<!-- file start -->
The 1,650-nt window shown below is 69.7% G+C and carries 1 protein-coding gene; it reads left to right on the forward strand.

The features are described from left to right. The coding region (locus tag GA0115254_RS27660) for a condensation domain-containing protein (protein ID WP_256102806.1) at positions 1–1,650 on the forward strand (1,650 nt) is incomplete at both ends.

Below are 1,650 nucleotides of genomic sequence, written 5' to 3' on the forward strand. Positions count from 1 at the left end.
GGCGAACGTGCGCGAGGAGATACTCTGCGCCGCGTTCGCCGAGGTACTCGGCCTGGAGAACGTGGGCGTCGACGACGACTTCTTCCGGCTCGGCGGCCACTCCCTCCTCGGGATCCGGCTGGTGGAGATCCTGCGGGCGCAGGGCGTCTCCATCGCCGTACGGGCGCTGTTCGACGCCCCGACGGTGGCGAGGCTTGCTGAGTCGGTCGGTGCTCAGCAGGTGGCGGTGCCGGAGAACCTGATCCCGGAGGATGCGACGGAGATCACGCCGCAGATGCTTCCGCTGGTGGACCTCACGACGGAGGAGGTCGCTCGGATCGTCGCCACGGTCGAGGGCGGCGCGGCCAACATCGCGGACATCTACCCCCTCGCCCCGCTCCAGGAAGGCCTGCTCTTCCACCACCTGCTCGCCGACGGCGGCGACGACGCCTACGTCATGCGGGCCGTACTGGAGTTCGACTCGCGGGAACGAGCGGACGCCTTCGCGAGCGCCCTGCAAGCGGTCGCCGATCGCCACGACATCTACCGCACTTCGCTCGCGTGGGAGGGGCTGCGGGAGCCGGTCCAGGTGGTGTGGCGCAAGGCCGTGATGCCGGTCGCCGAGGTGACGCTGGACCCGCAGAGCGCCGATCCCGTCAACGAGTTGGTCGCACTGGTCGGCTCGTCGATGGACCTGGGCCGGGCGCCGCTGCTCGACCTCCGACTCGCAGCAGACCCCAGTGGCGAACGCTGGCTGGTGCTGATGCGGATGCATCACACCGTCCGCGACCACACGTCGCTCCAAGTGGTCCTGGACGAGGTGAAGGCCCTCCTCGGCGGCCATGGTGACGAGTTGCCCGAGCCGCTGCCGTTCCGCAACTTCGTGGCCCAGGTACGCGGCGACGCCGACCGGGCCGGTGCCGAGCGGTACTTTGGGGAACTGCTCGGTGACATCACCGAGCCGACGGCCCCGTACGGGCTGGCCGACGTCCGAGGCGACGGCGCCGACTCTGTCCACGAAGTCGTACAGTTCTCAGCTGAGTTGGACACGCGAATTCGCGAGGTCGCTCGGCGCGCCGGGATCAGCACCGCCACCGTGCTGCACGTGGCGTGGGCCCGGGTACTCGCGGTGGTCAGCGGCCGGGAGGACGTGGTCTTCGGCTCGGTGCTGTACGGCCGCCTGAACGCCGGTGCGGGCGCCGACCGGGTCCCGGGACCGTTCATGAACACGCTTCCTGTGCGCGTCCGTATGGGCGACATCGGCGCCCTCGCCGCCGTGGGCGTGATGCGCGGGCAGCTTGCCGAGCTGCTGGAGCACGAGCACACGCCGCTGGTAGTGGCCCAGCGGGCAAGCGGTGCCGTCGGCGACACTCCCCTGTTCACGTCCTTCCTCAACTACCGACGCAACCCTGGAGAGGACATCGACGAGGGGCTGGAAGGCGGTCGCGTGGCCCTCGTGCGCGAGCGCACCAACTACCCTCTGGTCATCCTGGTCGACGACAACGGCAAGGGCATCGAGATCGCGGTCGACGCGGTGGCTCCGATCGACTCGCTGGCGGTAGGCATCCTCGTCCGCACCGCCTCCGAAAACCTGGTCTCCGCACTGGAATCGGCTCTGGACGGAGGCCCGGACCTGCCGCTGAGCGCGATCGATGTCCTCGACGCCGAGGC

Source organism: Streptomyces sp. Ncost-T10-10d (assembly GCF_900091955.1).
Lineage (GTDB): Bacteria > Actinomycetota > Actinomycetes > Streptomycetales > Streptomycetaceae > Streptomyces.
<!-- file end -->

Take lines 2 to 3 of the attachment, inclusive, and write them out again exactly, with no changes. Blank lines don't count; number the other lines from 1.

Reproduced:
The features are described from left to right. The coding region (locus tag GA0115254_RS27660) for a condensation domain-containing protein (protein ID WP_256102806.1) at positions 1–1,650 on the forward strand (1,650 nt) is incomplete at both ends.

Below are 1,650 nucleotides of genomic sequence, written 5' to 3' on the forward strand. Positions count from 1 at the left end.